may be mounted anywhere in a vehicle except windshields. Sekurit 
further stated that by mismarking AS2 glazings as AS3 they prejudiced 
the use of the mismarked glazings by indicating a restriction in 
permitted locations that was irrelevant. The DOT-27 M4412 complies in 
all ways except the mark ``AS3,'' with safety requirements requisite at 
locations such as front door windows of buses.
    Several measures have been taken by Sekurit to remedy the error of 
mismarked glazings:

--Applied for revision of ETL Report #495331 of December 11, 1989 to 
have the correct test reference and marking included. Revised May 12, 
1993; ETL was asked as an official laboratory to perform another series 
of tests on samples of a recent production campaign, in order to check 
the continuous conformity of the product to AS2 requirements. ETL test 
report #529002 of May 19, 1993 verifies this.
--Revisions from ETL Report #495331 were registered at American 
Association of Motor Vehicle Administrators (AAMVA), who consequently 
adjusted their Notice #900342/930515.
--Customer was supplied with two glazings (1 left side and 1 right 
side) with correct marking for immediate check, comparison and 
--Prepared and introduced correct marking
--Checked light transmission in our [Sekurit] internal laboratory
--Informed the European authorities; received final statement of 
inconsequential mismarking on May 10, 1993

    Sekurit believes that mismarking of AS2 glazings with AS3 
designation is inconsequential as it relates to motor vehicle safety 
and therefore petitioned for exemption from the notification and 
remedial portions of the Act.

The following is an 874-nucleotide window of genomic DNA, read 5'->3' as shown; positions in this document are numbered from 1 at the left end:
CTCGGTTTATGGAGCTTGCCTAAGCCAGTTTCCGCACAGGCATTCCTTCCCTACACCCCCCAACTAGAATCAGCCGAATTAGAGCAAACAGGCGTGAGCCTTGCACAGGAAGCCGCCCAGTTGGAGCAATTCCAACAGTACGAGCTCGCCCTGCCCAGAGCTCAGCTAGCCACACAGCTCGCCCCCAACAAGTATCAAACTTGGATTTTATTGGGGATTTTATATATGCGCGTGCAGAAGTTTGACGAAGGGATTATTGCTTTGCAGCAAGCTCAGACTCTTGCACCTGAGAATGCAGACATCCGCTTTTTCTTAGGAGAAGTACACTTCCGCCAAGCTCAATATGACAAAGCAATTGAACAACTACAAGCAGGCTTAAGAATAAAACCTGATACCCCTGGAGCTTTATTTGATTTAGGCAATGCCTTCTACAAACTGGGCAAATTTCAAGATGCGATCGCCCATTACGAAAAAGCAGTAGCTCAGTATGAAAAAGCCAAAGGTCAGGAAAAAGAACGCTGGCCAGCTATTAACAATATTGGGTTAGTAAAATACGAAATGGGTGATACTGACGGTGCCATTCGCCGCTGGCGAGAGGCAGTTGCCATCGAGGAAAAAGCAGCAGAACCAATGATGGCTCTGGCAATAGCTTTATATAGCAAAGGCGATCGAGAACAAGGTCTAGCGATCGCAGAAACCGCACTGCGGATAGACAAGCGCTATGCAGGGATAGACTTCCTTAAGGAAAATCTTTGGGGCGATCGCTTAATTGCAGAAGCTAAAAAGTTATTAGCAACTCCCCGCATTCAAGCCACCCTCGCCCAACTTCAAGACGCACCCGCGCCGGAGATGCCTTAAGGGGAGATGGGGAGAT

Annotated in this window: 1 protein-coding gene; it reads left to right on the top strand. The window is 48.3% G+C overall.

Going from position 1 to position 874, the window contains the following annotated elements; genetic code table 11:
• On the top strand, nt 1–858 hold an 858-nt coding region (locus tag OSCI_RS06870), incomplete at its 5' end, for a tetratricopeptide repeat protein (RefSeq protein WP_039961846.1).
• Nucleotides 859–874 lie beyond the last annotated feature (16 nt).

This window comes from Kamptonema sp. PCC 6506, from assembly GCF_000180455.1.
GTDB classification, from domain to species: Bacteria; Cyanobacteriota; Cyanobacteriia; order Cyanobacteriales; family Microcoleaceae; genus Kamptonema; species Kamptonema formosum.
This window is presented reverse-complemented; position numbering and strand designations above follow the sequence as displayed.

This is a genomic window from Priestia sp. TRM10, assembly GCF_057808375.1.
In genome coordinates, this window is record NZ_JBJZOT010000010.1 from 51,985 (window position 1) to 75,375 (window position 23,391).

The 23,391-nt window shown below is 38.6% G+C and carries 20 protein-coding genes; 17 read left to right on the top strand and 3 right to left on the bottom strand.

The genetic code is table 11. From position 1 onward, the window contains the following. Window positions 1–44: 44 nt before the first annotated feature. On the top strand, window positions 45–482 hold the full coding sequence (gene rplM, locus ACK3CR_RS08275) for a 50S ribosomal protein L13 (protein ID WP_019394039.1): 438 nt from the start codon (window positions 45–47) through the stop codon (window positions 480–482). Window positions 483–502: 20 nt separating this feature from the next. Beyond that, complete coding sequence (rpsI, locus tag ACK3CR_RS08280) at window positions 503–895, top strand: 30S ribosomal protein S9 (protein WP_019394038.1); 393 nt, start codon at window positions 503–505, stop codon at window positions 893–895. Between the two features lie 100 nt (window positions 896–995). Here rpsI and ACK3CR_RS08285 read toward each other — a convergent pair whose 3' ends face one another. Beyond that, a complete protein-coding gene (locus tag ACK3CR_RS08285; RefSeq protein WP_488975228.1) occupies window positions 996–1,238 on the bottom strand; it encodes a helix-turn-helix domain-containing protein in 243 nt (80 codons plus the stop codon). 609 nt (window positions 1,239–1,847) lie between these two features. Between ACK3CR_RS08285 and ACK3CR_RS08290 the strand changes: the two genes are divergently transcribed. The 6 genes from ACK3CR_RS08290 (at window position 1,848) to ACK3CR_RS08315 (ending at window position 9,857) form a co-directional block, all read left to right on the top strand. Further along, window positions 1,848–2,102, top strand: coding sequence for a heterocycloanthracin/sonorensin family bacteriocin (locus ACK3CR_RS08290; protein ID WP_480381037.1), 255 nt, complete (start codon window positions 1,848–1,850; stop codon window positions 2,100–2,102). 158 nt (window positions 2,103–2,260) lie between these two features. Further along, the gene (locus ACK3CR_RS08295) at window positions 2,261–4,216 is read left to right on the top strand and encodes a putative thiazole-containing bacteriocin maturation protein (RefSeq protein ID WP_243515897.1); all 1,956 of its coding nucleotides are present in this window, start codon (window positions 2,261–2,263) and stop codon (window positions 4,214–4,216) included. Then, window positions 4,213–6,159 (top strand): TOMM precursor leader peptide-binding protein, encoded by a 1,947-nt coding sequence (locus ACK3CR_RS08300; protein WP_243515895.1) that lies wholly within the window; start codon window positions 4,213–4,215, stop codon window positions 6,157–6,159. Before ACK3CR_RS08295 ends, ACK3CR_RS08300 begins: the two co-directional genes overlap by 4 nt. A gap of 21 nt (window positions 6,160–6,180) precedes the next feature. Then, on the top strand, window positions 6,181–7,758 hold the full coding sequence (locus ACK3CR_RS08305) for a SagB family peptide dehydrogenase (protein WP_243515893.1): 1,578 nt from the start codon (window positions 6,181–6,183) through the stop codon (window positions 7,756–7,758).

No comments were received on the petition.
    NHTSA is satisfied that the performance requirements for AS2 
glazing are met by the misidentified materials. However, there are 
considerations that go beyond compliance with performance requirements. 
NHTSA recalls Docket IP80-3 in which Volkswagen omitted to mark certain 
windshields with the required AS1 designation. Two comments were 
received, both from States, who commented that the lack of marking 
would result in rejection under their inspection systems.
    NHTSA observed that rejection puts the owner the burden of 
contacting Volkswagen, or of replacing the windshield before the State 
would again inspect the vehicle and authorize its continued operation 
on the roads. NHTSA found that ``[t]he noncompliance has a direct 
impact upon the vehicle safety inspection process, diverting public 
resources with no corresponding safety benefit.'' Accordingly, it 
denied the petition.
    Although Sekurit's is a case of mismarked side windows rather than 
an unmarked windshield, the considerations are similar. Here, the 
noncompliance was discovered by a State inspector, so that the impact 
upon the inspection process is actual rather than theoretical. NHTSA 
consulted Kassbohrer of North America and found that it was willing to 
provide each of the bus owners with the noncompliant glazing with a 
letter noting the mismarking and averring as to its compliance 
otherwise with Standard No. 205. The letter, dated April 21, 1994, 
advises the recipient to keep it in the bus ``in case a DOT inspector 
notices the incorrect mark.'' This letter should minimize the effect of 
the noncompliance upon the State inspection process, and affords a 
basis upon which NHTSA may grant the petition.
    A further concern of NHTSA was whether, at the time of replacement, 
AS3 glazing might be installed instead of AS2. This possibility appears 
unlikely because local glass shops do not cut multiple glazed units of 
this type and only factory-made AS2 windows are used to fill 
replacement orders.
    For the reasons stated above, it is hereby found that the 
petitioner has met its burden of persuasion that the noncompliance 
herein described is inconsequential as it relates to motor vehicle 
safety, and its petition is granted. (15 U.S.C. 1417; delegations of 
authority at 49 CFR 1.50 and 49 CFR 501.8)

    Issued on May 18, 1994.
Barry Felrice,
Associate Administrator for Rulemaking.
[FR Doc. 94-12534 Filed 5-20-94; 8:45 am]